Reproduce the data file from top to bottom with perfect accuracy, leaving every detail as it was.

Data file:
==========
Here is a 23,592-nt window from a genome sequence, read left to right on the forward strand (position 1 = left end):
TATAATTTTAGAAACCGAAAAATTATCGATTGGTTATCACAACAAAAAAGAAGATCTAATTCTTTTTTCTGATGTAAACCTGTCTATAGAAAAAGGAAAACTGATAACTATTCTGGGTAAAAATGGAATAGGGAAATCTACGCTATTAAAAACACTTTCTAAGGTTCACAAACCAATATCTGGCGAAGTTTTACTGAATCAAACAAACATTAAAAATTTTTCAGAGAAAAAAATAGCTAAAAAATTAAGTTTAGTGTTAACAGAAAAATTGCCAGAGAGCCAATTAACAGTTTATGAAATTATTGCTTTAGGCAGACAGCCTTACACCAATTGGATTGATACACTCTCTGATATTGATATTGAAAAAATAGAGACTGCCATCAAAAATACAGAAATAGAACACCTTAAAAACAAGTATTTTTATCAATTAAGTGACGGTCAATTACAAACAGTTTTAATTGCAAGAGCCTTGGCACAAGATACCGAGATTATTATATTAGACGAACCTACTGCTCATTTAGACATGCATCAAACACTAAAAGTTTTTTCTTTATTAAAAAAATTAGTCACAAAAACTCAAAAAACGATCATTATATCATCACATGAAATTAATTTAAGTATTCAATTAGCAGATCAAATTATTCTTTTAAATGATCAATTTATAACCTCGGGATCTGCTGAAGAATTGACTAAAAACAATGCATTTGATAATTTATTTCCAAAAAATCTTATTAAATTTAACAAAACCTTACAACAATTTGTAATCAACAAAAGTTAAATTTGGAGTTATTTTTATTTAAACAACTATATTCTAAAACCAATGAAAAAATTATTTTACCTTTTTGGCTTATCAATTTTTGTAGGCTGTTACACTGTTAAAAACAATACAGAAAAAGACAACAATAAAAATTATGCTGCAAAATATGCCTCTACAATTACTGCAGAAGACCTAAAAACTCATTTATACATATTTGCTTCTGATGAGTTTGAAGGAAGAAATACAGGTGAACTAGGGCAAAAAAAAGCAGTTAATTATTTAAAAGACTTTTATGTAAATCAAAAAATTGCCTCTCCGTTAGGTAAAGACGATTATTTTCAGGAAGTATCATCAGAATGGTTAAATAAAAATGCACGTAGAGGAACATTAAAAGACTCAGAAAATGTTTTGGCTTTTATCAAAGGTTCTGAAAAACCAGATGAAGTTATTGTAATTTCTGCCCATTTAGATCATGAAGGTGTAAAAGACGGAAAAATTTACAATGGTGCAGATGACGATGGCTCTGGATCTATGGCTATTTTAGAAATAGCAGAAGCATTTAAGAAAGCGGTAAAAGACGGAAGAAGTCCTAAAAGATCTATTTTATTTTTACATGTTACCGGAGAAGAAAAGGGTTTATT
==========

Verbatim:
Here is a 23,592-nt window from a genome sequence, read left to right on the forward strand (position 1 = left end):
TATAATTTTAGAAACCGAAAAATTATCGATTGGTTATCACAACAAAAAAGAAGATCTAATTCTTTTTTCTGATGTAAACCTGTCTATAGAAAAAGGAAAACTGATAACTATTCTGGGTAAAAATGGAATAGGGAAATCTACGCTATTAAAAACACTTTCTAAGGTTCACAAACCAATATCTGGCGAAGTTTTACTGAATCAAACAAACATTAAAAATTTTTCAGAGAAAAAAATAGCTAAAAAATTAAGTTTAGTGTTAACAGAAAAATTGCCAGAGAGCCAATTAACAGTTTATGAAATTATTGCTTTAGGCAGACAGCCTTACACCAATTGGATTGATACACTCTCTGATATTGATATTGAAAAAATAGAGACTGCCATCAAAAATACAGAAATAGAACACCTTAAAAACAAGTATTTTTATCAATTAAGTGACGGTCAATTACAAACAGTTTTAATTGCAAGAGCCTTGGCACAAGATACCGAGATTATTATATTAGACGAACCTACTGCTCATTTAGACATGCATCAAACACTAAAAGTTTTTTCTTTATTAAAAAAATTAGTCACAAAAACTCAAAAAACGATCATTATATCATCACATGAAATTAATTTAAGTATTCAATTAGCAGATCAAATTATTCTTTTAAATGATCAATTTATAACCTCGGGATCTGCTGAAGAATTGACTAAAAACAATGCATTTGATAATTTATTTCCAAAAAATCTTATTAAATTTAACAAAACCTTACAACAATTTGTAATCAACAAAAGTTAAATTTGGAGTTATTTTTATTTAAACAACTATATTCTAAAACCAATGAAAAAATTATTTTACCTTTTTGGCTTATCAATTTTTGTAGGCTGTTACACTGTTAAAAACAATACAGAAAAAGACAACAATAAAAATTATGCTGCAAAATATGCCTCTACAATTACTGCAGAAGACCTAAAAACTCATTTATACATATTTGCTTCTGATGAGTTTGAAGGAAGAAATACAGGTGAACTAGGGCAAAAAAAAGCAGTTAATTATTTAAAAGACTTTTATGTAAATCAAAAAATTGCCTCTCCGTTAGGTAAAGACGATTATTTTCAGGAAGTATCATCAGAATGGTTAAATAAAAATGCACGTAGAGGAACATTAAAAGACTCAGAAAATGTTTTGGCTTTTATCAAAGGTTCTGAAAAACCAGATGAAGTTATTGTAATTTCTGCCCATTTAGATCATGAAGGTGTAAAAGACGGAAAAATTTACAATGGTGCAGATGACGATGGCTCTGGATCTATGGCTATTTTAGAAATAGCAGAAGCATTTAAGAAAGCGGTAAAAGACGGAAGAAGTCCTAAAAGATCTATTTTATTTTTACATGTTACCGGAGAAGAAAAGGGTTTATT